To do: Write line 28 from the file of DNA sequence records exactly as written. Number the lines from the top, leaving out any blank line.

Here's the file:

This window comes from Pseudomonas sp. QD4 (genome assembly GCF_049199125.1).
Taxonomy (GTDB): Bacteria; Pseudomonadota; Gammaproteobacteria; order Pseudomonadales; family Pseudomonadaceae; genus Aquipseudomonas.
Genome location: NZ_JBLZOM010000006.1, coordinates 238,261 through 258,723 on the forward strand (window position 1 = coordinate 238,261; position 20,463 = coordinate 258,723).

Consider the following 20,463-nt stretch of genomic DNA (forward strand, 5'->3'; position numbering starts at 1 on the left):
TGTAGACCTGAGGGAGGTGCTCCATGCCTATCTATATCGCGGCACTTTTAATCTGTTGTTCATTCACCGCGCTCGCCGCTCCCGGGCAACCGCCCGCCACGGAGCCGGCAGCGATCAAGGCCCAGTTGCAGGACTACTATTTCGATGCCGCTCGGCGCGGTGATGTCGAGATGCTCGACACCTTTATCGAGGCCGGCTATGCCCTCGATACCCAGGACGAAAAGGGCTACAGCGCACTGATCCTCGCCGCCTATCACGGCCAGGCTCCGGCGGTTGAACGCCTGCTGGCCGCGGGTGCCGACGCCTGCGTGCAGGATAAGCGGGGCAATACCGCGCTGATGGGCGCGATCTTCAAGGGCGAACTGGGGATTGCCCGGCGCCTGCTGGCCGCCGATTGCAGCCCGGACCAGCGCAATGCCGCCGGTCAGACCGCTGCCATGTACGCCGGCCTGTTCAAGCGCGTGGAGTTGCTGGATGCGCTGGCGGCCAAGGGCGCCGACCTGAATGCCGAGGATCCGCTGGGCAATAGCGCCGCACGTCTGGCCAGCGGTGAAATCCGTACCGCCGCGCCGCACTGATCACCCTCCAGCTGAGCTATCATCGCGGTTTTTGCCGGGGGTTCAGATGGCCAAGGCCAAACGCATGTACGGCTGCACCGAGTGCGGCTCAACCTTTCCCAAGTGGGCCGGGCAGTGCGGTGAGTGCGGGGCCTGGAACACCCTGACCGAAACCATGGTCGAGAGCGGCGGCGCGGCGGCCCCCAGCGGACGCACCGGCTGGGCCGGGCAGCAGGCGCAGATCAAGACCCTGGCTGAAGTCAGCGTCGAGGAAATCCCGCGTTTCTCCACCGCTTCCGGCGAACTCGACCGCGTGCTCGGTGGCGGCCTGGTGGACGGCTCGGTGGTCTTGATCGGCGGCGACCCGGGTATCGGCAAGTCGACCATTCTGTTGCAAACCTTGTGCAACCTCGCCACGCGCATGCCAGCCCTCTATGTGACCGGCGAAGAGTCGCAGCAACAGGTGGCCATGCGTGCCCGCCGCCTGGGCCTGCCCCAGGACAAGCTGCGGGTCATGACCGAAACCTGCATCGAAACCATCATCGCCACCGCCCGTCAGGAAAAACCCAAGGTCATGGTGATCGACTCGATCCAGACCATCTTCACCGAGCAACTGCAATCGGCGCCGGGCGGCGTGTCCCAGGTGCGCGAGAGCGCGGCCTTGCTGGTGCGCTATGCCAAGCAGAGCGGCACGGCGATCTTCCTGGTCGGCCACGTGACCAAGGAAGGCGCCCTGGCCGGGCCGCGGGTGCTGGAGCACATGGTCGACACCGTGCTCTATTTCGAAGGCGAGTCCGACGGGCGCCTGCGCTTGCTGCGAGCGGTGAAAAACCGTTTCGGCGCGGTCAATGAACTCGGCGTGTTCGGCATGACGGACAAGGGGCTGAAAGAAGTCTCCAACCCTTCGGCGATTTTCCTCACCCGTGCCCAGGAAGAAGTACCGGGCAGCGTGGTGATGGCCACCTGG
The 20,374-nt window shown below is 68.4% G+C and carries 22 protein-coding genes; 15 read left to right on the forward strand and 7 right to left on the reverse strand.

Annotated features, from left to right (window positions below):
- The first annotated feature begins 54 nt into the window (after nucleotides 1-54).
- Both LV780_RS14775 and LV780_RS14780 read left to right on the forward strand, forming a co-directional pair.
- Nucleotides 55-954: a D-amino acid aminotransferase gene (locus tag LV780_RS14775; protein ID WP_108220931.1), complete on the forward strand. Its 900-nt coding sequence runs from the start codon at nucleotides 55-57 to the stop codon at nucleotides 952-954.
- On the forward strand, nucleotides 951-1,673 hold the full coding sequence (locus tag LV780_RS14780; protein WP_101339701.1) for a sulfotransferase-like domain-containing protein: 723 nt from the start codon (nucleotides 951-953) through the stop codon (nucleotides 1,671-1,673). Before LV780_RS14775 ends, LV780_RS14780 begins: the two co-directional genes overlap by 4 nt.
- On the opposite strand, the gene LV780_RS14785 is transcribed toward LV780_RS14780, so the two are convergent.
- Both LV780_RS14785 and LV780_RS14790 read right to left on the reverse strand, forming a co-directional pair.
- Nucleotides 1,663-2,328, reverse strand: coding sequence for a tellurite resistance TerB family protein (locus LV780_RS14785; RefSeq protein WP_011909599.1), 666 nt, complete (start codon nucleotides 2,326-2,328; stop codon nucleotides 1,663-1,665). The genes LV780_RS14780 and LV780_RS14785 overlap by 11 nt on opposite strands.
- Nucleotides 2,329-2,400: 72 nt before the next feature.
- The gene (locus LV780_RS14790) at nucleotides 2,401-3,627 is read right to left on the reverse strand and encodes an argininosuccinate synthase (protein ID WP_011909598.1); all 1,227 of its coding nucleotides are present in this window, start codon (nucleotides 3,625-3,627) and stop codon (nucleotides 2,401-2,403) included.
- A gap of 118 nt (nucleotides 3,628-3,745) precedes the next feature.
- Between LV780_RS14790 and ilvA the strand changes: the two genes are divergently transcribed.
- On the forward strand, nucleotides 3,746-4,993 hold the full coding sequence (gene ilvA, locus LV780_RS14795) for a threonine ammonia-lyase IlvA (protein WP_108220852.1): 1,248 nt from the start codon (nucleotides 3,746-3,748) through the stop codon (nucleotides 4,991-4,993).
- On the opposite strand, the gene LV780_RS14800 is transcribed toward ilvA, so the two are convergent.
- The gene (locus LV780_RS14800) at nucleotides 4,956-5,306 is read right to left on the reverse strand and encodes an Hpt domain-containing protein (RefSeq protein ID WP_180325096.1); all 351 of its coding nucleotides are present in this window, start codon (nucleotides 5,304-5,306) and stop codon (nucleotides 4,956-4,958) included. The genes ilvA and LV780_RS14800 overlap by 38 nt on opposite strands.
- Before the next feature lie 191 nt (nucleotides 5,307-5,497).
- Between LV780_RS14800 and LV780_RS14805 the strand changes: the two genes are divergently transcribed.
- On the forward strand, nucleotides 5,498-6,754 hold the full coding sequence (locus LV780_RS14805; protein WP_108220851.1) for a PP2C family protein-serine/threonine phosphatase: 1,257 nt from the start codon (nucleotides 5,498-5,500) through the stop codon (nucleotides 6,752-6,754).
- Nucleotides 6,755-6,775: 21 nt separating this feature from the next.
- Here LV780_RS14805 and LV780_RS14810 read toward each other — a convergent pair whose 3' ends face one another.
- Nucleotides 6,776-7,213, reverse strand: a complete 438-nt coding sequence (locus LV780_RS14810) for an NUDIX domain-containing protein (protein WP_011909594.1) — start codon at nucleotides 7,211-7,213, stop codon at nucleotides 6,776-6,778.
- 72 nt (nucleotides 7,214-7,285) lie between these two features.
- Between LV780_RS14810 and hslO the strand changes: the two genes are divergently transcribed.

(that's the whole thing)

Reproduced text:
- 72 nt (nucleotides 7,214-7,285) lie between these two features.